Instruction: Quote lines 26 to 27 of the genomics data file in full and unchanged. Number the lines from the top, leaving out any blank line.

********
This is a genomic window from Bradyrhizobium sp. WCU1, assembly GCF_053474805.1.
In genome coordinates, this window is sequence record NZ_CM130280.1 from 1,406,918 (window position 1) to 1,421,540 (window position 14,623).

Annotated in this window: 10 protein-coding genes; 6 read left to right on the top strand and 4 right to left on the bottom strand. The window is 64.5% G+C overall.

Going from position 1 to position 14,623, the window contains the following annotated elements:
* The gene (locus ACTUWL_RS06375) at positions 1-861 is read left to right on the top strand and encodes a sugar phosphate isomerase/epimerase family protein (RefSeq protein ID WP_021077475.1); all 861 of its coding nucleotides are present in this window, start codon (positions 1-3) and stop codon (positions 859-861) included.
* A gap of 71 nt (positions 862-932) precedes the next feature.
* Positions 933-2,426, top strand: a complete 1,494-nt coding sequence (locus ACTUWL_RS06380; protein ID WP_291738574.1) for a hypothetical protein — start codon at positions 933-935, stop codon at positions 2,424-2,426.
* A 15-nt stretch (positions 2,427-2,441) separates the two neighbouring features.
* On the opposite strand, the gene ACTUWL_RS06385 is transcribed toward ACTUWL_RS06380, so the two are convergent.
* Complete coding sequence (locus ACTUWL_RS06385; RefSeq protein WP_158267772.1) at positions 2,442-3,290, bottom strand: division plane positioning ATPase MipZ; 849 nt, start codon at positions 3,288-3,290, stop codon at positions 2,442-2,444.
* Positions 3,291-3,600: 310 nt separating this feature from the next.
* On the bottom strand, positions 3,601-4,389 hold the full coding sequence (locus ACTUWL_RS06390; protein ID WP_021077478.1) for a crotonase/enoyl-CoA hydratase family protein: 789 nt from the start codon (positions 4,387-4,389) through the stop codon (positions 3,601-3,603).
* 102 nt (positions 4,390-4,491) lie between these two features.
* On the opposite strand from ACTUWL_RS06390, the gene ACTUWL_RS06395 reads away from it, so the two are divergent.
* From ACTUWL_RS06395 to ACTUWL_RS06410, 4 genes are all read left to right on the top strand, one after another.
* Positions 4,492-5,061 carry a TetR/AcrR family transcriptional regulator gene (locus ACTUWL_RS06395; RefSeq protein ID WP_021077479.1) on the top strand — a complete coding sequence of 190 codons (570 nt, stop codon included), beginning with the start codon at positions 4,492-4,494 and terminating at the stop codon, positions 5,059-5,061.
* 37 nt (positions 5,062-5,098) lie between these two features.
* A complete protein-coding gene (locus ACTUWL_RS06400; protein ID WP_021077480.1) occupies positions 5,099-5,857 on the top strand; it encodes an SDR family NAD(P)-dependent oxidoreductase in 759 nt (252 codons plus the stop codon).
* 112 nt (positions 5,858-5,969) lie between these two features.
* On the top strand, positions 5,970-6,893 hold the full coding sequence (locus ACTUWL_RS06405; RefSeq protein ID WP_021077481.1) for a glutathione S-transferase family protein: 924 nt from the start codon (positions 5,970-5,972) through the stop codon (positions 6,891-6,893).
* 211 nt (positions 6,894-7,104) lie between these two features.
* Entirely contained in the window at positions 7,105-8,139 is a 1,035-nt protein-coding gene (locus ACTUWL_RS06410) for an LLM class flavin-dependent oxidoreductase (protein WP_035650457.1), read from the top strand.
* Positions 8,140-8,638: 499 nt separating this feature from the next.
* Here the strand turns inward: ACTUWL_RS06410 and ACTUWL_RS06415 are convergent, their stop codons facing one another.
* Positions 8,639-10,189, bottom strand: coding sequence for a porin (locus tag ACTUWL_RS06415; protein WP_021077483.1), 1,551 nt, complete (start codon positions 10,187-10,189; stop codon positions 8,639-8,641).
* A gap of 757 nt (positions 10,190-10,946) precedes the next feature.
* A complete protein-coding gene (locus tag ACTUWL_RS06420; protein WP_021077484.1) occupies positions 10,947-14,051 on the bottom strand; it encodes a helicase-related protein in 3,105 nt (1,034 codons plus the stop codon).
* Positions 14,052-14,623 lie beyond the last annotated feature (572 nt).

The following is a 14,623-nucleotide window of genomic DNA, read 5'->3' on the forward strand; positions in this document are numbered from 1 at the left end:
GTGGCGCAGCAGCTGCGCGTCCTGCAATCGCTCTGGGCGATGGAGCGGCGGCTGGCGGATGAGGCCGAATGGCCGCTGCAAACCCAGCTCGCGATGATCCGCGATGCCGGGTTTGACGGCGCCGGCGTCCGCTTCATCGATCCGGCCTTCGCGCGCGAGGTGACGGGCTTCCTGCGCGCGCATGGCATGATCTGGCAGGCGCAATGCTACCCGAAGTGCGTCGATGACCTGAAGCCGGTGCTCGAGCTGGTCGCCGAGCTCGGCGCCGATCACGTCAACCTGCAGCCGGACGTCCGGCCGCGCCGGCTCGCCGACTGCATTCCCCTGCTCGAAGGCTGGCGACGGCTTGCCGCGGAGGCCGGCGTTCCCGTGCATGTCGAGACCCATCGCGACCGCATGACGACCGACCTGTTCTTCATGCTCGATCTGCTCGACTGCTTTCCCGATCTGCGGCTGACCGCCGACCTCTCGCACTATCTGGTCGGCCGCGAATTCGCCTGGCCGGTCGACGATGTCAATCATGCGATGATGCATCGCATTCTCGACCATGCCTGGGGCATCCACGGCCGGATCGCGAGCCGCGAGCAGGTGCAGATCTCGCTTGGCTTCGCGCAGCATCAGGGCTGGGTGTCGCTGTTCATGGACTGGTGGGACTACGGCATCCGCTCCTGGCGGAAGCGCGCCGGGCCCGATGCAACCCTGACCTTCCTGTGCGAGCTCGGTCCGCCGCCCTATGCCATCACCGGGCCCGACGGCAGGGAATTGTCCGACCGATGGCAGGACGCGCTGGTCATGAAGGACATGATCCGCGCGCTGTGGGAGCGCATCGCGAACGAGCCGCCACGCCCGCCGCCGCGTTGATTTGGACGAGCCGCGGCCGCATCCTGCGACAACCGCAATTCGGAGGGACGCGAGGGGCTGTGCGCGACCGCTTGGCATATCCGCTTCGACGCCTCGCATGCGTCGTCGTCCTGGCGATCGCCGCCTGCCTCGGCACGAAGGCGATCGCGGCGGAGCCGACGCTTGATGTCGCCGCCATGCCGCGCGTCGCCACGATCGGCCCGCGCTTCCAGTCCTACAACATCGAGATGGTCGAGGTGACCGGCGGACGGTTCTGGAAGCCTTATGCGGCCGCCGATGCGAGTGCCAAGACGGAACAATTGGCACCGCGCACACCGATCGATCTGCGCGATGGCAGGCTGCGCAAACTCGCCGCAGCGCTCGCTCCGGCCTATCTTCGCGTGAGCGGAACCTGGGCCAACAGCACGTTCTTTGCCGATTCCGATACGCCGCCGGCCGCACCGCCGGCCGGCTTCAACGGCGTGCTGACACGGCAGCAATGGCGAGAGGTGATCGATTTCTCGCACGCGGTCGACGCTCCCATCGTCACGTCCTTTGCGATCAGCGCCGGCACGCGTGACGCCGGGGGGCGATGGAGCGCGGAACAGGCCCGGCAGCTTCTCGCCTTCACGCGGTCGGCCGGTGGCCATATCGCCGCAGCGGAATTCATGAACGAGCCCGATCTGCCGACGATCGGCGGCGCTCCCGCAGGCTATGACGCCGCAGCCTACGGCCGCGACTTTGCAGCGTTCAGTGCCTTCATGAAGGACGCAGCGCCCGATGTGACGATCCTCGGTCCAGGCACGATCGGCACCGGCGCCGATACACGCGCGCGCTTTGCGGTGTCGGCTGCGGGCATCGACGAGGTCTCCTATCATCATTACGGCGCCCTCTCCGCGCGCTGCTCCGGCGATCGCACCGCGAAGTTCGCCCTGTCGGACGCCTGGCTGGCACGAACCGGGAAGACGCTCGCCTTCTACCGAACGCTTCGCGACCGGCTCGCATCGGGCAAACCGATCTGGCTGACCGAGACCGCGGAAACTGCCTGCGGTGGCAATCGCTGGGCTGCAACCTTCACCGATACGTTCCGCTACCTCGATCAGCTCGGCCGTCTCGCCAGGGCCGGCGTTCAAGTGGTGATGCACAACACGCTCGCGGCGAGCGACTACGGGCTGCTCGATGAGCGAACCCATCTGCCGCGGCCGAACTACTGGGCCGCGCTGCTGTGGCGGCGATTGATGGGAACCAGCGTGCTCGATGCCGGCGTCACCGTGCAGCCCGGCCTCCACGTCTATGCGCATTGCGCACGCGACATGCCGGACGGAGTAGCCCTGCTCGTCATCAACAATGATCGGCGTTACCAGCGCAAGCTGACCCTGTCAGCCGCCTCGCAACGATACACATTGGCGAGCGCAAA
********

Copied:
* A gap of 757 nt (positions 10,190-10,946) precedes the next feature.
* A complete protein-coding gene (locus tag ACTUWL_RS06420; protein WP_021077484.1) occupies positions 10,947-14,051 on the bottom strand; it encodes a helicase-related protein in 3,105 nt (1,034 codons plus the stop codon).